Why do you have such a problem identifying as a writer?
If you’re reading this newsletter I’m guessing you have this problem. Or that you at least relate to it on some level: the cringing, the slight recoil, the feeling of separation and the just-out-of-reachness that surfaces before you utter those words: I am a writer. Even now, when someone asks me what I do I explain eloquently and confidently the studio (my consultancy work with writers), setting up literary agencies (offering writer’s representation), and yet I still stumble over my vernacular to explain that I myself write.
I’ve had a novel published that’s sold really well, I’m developing said novel into a TV show and I’ve been contracted by my publisher to write more novels, some might say that deems me worthy to dangle those words at the end of my tongue. But I’m kinda gonna call bullshit on that; you shouldn’t need to have had your work published to identify as someone who feels more comfortable having words come from your hands than from your mouth. Then again, is that the defining trait of a writer?
I had a conversation with a friend over dinner recently, who stalled over the word, lingering awkwardly, almost simultaneously retracting the statement at the very same time as making it, that she was a writer. It really stopped me in my sardines because I so recognised that motion in thought, that assertion and then the pull of a thread – one that perhaps bears more of a burden in women – as we question how what we just said might sound. But it was the truth, not because she’d published a book or written extensively across media outlets, but because she is a writer. Someone who wants to talk about writing, someone who wants to take herself into uncomfortable spaces to explore her writing, someone looking for a writing community, someone who feeds on books to make sense of existential truths - for me, these are the traits of a writer.
If you’ve written a novel but you didn’t find an agent though, are you a writer? If you’ve found an agent to represent you but couldn’t secure a publisher, are you a writer? If your book publishes but like so many books it only sells a small number of copies, are you a writer? It’s obvious what follows here… yes. A writer is someone who makes sense of and navigates the world through language, sometimes using what’s not written down - withholding - to create space for a feeling, an experience, or a story.
It’s a recognised benchmark that one is allowed to access such a title as ‘writer’ once they are making money from it. Once it’s ‘paying the mortgage’ or facilitating your lifestyle. No surprises that in the capitalistic western word, money is the stalwart supporter of the cause. Or sometimes the writer hierarchy model is founded in readership; you must obtain ‘x’ number of readers, followers, subscribers before you can legitamately call yourself a writer.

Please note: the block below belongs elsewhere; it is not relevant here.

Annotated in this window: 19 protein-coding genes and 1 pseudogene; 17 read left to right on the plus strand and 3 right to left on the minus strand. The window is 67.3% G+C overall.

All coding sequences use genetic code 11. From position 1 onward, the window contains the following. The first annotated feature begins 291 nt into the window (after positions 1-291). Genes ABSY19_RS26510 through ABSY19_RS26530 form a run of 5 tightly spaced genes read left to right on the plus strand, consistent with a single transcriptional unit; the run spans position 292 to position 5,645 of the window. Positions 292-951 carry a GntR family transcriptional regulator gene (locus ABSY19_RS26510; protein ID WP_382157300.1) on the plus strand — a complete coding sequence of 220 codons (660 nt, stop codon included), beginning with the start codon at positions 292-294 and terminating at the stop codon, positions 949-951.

But does a piece of writing garner value from having been read by thousands of readers vs hundreds? If Gabriel García Márquez’s ‘One Hundred Years of solitude’ was only read by a few thousand of us instead of 50 million, would it still be a rich and complex, multidimensional novel? Or what if Shakespeare hadn’t been lorded as one of the greatest writers in the English language, would ‘Hamlet’ still ricochet universal truths through time? There’s perhaps a saccharine line of thought being tapped into here: ‘if my writing helps one person in this world or if my book impacts one person’s life then it will have been worth doing’, but do we really mean that? Or will your inner voice harangue you until you obtain a Sally-Rooney level of impact.
I asked the internet what qualifies one as a writer, which in its usually schizophrenic fashion offered everything from ‘a college degree in English, communications, or journalism is generally required’ to ‘some writers get a bit gatekeeper-y and upset that everyone seems to call themselves a writer these days’ and then there was a ‘everyone is - the more the merrier’ philosophy.
When it comes to identifying as a writer I keep circling back to the same place: I think the answer is borne out of ‘why’ you write. And of course, that ‘why’ – your purpose or compulsion – is different for each of us. I think it also shifts and changes within us. But I’ll go first: I write to explore trauma, I write to process things that my body and mind can’t make sense of and I write because if I don’t, I am overcome with this feeling, like suffocation or being drowned on the inside. As if I’m filling up with thoughts that could stuff my throat full if I don’t access the relief of writing them down. That is why I am a writer and that is why it forms part of how I identify. So tell me, I’m curious: why do you write?
Please leave you ‘why’ in the comment section below, and share your personal experience of identifying as a writer. I think we can excavate our own self-restrictions when we open up and share with a like-minded community.